For the better part of a month the Dallas Stars have been in a funk, and not just any run of the mill funk. You know it. You've seen it. I wouldn't spend a bunch more of my free time reading more about the tailspin they've been in. We all know it.
With that being said, I haven't seen many attempts to actually show what it looks like. In January virtually every aspect of the Stars game looks different statistically. Some of the slump is bad luck. Prior to the win against Edmonton the Stars were sporting a .96 PDO which is low because of both a lower shooting percentage and worse save percentage at even strength.
It explains some of the slump, but you don't often get into as big of a rut as the Stars have been in simply from bad luck and nothing else. There are several other indicators at even strength that suggest that the Stars game changed dramatically.
Bad luck has definitely been a factor, but the sizable swing in shot attempts is a bigger red flag to me. PDO shows how often shots should be going in, but if there are less shots being attempted and more being given up the impact of PDO will seem even larger.
And that is exactly what is happening here. The Stars attempted less shots and gave up more shot attempts in January AND scored on a lower percentage AND gave up a higher percentage of goals on the shots attempted against them. The swing is a total of seven Corsi attempts on average per game.
Another way to visualize this is that the Stars went from being about a 54% Corsi team to slightly below 50% in January. They had been humming along among the top two or three in the league then somehow turned into the Toronto Maple Leafs.
2. Scoring Chances
This is the one that makes you think about the nature of PDO. The Stars are down a net 7.3 scoring chances per game and a net 5.53 high danger scoring chances per game at only even strength. PDO is generally explained as luck, and the assumption underscoring that definition is that shots are shots and shot quality is a boogeyman.
At an individual level that may be the case, but on the team level in January there is plenty of evidence to suggest that the quality of shots the Stars are generating has been worse and the quality of shots they've been allowing are better.
This month only 35% of the scoring chances they've generated have been of the high danger variety, those with the highest chance of going in. They had been around 42% throughout the 2015 portion of the schedule, Defensively the same issue is present. A whopping 48% of the scoring chances allowed by the Stars right now are high danger chances compared to the previously established 44% standard.
A drop of seven net Corsi attempts per game coupled with a drop of seven net scoring chances per game leads you to the conclusion that the Stars aren't doing enough in the scoring areas at both ends of the rink.
As you might expect, when the defense gets sloppy the goaltending isn't going to look good. Yet, the goaltending really hasn't been any worse than it was in the first half of the season. The Stars were never getting Vezina caliber play from their netminders, but when they're winning it doesn't matter as much. When they're losing they look like part of the problem.
Kari Lehtonen and Antti Niemi are allowing virtually the same percentage of goals on low, medium, and high danger shots as they did in the first half. There is a noticeable drop in the high danger save percentage, but we're talking 65 shots here.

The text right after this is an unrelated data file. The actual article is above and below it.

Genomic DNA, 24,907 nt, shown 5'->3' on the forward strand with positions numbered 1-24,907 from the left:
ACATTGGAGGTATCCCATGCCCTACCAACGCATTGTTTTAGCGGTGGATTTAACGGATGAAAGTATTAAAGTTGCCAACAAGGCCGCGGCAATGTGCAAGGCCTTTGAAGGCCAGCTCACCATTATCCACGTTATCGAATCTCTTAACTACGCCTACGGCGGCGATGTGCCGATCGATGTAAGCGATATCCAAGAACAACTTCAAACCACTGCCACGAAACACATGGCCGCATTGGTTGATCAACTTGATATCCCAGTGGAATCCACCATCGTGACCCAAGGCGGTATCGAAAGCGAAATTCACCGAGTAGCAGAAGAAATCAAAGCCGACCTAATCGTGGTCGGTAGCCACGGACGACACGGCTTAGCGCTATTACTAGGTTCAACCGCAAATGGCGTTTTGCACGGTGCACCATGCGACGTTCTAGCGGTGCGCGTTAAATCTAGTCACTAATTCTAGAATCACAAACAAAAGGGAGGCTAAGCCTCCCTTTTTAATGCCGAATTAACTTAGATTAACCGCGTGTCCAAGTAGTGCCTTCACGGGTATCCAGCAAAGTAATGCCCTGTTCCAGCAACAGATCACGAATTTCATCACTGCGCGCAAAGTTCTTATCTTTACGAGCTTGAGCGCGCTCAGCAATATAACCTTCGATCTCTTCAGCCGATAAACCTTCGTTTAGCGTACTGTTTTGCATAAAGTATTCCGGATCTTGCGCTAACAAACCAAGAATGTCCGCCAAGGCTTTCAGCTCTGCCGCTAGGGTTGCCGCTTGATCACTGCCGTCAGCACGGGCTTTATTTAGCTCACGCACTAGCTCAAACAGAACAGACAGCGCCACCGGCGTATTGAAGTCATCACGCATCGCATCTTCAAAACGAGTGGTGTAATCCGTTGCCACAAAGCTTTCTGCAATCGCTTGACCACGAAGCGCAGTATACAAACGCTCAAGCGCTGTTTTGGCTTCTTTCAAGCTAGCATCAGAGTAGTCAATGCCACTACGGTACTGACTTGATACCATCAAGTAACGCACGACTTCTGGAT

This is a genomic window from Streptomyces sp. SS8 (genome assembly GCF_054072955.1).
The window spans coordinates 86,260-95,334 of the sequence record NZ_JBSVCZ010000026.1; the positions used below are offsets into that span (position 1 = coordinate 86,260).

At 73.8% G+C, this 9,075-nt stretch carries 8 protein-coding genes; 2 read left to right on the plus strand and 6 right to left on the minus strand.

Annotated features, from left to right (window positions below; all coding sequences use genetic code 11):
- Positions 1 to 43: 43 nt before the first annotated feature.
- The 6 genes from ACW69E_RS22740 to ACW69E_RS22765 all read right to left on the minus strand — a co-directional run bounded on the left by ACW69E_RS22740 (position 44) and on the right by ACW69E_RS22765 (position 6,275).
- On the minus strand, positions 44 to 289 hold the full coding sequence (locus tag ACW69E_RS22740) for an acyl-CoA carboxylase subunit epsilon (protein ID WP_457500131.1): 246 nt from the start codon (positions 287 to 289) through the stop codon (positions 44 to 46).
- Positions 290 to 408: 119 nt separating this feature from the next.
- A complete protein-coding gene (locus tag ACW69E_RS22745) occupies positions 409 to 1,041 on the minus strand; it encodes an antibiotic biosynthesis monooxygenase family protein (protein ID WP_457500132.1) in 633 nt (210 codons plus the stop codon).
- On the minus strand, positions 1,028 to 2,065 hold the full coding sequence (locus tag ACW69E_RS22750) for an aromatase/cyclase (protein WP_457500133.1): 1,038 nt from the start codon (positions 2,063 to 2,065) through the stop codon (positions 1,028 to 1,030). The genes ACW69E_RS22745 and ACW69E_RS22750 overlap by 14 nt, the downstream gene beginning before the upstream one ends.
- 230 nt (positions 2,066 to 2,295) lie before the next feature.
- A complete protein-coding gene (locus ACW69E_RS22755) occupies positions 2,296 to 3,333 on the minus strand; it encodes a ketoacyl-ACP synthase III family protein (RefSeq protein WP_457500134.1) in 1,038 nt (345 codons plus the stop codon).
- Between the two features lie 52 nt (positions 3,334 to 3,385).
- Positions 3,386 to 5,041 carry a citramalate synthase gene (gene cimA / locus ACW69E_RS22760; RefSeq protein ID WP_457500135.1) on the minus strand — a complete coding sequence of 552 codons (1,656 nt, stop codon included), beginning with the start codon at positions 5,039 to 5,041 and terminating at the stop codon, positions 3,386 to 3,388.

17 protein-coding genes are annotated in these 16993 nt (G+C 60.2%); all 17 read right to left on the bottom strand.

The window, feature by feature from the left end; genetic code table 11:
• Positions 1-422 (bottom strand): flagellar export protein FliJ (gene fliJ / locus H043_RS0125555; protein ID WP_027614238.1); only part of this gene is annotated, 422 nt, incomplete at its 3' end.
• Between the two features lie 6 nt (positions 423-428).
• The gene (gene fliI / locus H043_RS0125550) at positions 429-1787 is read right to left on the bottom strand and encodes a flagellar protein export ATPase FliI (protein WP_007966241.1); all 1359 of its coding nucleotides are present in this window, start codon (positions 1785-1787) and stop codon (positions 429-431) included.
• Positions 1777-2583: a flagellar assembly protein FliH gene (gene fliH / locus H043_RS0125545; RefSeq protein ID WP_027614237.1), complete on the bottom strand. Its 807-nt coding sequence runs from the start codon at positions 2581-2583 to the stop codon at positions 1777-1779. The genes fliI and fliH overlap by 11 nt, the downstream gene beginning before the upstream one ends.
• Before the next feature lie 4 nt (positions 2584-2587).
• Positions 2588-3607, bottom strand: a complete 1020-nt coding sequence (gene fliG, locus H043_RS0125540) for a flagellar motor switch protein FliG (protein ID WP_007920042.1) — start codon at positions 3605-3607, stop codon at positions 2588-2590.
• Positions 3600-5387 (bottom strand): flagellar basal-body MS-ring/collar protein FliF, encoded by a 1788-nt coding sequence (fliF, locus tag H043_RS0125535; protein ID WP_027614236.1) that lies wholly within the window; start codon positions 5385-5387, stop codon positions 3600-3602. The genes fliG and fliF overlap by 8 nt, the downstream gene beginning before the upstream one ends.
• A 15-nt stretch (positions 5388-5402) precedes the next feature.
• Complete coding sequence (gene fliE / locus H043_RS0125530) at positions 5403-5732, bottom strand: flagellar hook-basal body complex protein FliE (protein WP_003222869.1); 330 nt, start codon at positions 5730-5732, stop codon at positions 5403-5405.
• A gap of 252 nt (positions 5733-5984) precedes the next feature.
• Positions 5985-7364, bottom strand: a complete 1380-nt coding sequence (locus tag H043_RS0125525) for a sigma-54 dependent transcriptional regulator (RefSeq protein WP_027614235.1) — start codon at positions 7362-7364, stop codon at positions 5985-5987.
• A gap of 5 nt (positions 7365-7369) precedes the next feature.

If anything, we should probably be praising Lehtonen and Niemi for their resolve rather than criticizing them.
The Stars are hitting more often. The Stars are getting hit more often. The Stars are taking less penalties. The Stars are drawing less penalties. Everything you can look at is less except for the amount of hits the Stars are handing out. Everything we know about the Stars has just sort of collapsed in January at even strength.
The Stars seem like a team that got spooked by the amount of goals they were allowing to start the year. The New York Islanders then Rangers dropped a combined 12 goals on the Stars in back to back games to start 2016. The Stars have been in a funk since. Everything has been more conservative in an attempt to minimize goals against, but in the process the offense has taken several steps back.
This is a team that at its core generates a lot of chances and gives up an uncomfortable amount. The balance of power then is going to be swung in their favor by the powerplay and the sheer amount of offensive talent they have compared to other clubs. When they go against their nature, no matter how logical it may seem, they aren't a particularly good team. We would all love for them to allow less chances, but not when it cripples the offense.
Many things have been written about the slump and none of them are happy because slumps by nature aren't happy occurrences, but the Stars 3-1 loss to the Colorado Avalanche saw them bust out in a big way. The powerplay is still a hot mess. The defense is still questionable, with eight of the 14 chances they allowed at even strength (57%) being of the high danger variety. But the Stars poured shots in on the Avs.
They won the Corsi battle 73-28. They looked like the team we all know and love. They could have generated more high quality chances, but it's hard to shrug at 16. Semyon Varlamov did what he does to the Stars and they lost, but that was the first time this year where the Stars looked like themselves.
If they fix the powerplay and roll that effort out against the Calgary Flames tonight they'll win by six. As unfortunate as the loss to the Avalanche was, it was a pretty clear turning of the tide. The Stars found their game. Here's hoping they pull it out again consistently throughout the rest of the season.
Until then, have a Zoolander gif and laugh.
The season isn't even remotely over and the Stars still sit pretty well in the Central. Everything should be fine.